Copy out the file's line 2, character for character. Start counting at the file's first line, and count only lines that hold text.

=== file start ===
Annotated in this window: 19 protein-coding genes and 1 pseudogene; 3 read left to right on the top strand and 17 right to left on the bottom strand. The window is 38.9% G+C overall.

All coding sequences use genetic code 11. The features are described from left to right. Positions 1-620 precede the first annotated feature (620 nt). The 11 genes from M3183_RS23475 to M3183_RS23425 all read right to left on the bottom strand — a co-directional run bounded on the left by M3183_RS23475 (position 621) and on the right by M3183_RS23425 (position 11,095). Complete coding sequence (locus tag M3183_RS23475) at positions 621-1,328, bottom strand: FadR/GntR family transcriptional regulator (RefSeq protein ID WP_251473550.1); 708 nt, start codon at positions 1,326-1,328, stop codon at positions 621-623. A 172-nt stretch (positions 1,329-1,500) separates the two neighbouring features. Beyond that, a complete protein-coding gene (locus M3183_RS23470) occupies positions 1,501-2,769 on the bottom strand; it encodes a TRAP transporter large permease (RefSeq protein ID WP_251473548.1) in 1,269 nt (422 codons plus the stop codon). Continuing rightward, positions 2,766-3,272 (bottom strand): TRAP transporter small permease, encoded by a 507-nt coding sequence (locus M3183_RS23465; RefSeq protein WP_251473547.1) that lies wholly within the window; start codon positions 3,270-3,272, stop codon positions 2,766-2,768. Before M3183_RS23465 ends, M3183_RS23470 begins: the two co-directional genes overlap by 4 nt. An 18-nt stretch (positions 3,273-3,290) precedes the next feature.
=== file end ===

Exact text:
All coding sequences use genetic code 11. The features are described from left to right. Positions 1-620 precede the first annotated feature (620 nt). The 11 genes from M3183_RS23475 to M3183_RS23425 all read right to left on the bottom strand — a co-directional run bounded on the left by M3183_RS23475 (position 621) and on the right by M3183_RS23425 (position 11,095). Complete coding sequence (locus tag M3183_RS23475) at positions 621-1,328, bottom strand: FadR/GntR family transcriptional regulator (RefSeq protein ID WP_251473550.1); 708 nt, start codon at positions 1,326-1,328, stop codon at positions 621-623. A 172-nt stretch (positions 1,329-1,500) separates the two neighbouring features. Beyond that, a complete protein-coding gene (locus M3183_RS23470) occupies positions 1,501-2,769 on the bottom strand; it encodes a TRAP transporter large permease (RefSeq protein ID WP_251473548.1) in 1,269 nt (422 codons plus the stop codon). Continuing rightward, positions 2,766-3,272 (bottom strand): TRAP transporter small permease, encoded by a 507-nt coding sequence (locus M3183_RS23465; RefSeq protein WP_251473547.1) that lies wholly within the window; start codon positions 3,270-3,272, stop codon positions 2,766-2,768. Before M3183_RS23465 ends, M3183_RS23470 begins: the two co-directional genes overlap by 4 nt. An 18-nt stretch (positions 3,273-3,290) precedes the next feature.